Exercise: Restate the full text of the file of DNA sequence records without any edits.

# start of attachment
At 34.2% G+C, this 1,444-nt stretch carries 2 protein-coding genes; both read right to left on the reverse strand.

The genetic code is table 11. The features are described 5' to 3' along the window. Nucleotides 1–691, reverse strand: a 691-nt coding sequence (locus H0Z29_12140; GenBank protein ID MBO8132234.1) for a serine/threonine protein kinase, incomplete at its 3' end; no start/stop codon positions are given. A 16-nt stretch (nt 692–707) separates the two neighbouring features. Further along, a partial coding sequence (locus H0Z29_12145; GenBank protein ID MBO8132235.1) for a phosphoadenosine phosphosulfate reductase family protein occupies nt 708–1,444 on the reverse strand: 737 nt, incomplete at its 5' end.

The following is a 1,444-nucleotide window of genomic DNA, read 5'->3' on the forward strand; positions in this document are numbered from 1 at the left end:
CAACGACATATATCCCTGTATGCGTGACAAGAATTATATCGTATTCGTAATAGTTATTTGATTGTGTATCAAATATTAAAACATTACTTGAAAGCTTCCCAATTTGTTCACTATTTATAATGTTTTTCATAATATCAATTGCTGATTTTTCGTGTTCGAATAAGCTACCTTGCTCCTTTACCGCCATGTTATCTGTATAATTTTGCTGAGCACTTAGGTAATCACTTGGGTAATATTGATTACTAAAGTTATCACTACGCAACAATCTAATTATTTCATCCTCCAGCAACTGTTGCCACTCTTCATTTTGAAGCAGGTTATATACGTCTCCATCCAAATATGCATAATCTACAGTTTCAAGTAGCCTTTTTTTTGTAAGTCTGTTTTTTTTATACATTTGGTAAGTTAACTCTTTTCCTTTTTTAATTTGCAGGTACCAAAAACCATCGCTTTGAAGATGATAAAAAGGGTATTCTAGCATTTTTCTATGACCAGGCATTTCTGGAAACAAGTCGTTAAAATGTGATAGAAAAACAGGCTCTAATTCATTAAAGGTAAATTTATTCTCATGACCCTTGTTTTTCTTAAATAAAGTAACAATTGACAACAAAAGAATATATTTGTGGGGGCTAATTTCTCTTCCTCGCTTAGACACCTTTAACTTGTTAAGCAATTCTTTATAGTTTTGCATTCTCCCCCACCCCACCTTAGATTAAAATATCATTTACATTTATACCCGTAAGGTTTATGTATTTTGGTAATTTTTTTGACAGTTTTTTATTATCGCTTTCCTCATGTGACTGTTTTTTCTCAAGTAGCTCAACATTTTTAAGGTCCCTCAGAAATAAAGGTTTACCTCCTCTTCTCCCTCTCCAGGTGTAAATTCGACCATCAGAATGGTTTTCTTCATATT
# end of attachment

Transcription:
At 34.2% G+C, this 1,444-nt stretch carries 2 protein-coding genes; both read right to left on the reverse strand.

The genetic code is table 11. The features are described 5' to 3' along the window. Nucleotides 1–691, reverse strand: a 691-nt coding sequence (locus H0Z29_12140; GenBank protein ID MBO8132234.1) for a serine/threonine protein kinase, incomplete at its 3' end; no start/stop codon positions are given. A 16-nt stretch (nt 692–707) separates the two neighbouring features. Further along, a partial coding sequence (locus H0Z29_12145; GenBank protein ID MBO8132235.1) for a phosphoadenosine phosphosulfate reductase family protein occupies nt 708–1,444 on the reverse strand: 737 nt, incomplete at its 5' end.

The following is a 1,444-nucleotide window of genomic DNA, read 5'->3' on the forward strand; positions in this document are numbered from 1 at the left end:
CAACGACATATATCCCTGTATGCGTGACAAGAATTATATCGTATTCGTAATAGTTATTTGATTGTGTATCAAATATTAAAACATTACTTGAAAGCTTCCCAATTTGTTCACTATTTATAATGTTTTTCATAATATCAATTGCTGATTTTTCGTGTTCGAATAAGCTACCTTGCTCCTTTACCGCCATGTTATCTGTATAATTTTGCTGAGCACTTAGGTAATCACTTGGGTAATATTGATTACTAAAGTTATCACTACGCAACAATCTAATTATTTCATCCTCCAGCAACTGTTGCCACTCTTCATTTTGAAGCAGGTTATATACGTCTCCATCCAAATATGCATAATCTACAGTTTCAAGTAGCCTTTTTTTTGTAAGTCTGTTTTTTTTATACATTTGGTAAGTTAACTCTTTTCCTTTTTTAATTTGCAGGTACCAAAAACCATCGCTTTGAAGATGATAAAAAGGGTATTCTAGCATTTTTCTATGACCAGGCATTTCTGGAAACAAGTCGTTAAAATGTGATAGAAAAACAGGCTCTAATTCATTAAAGGTAAATTTATTCTCATGACCCTTGTTTTTCTTAAATAAAGTAACAATTGACAACAAAAGAATATATTTGTGGGGGCTAATTTCTCTTCCTCGCTTAGACACCTTTAACTTGTTAAGCAATTCTTTATAGTTTTGCATTCTCCCCCACCCCACCTTAGATTAAAATATCATTTACATTTATACCCGTAAGGTTTATGTATTTTGGTAATTTTTTTGACAGTTTTTTATTATCGCTTTCCTCATGTGACTGTTTTTTCTCAAGTAGCTCAACATTTTTAAGGTCCCTCAGAAATAAAGGTTTACCTCCTCTTCTCCCTCTCCAGGTGTAAATTCGACCATCAGAATGGTTTTCTTCATATT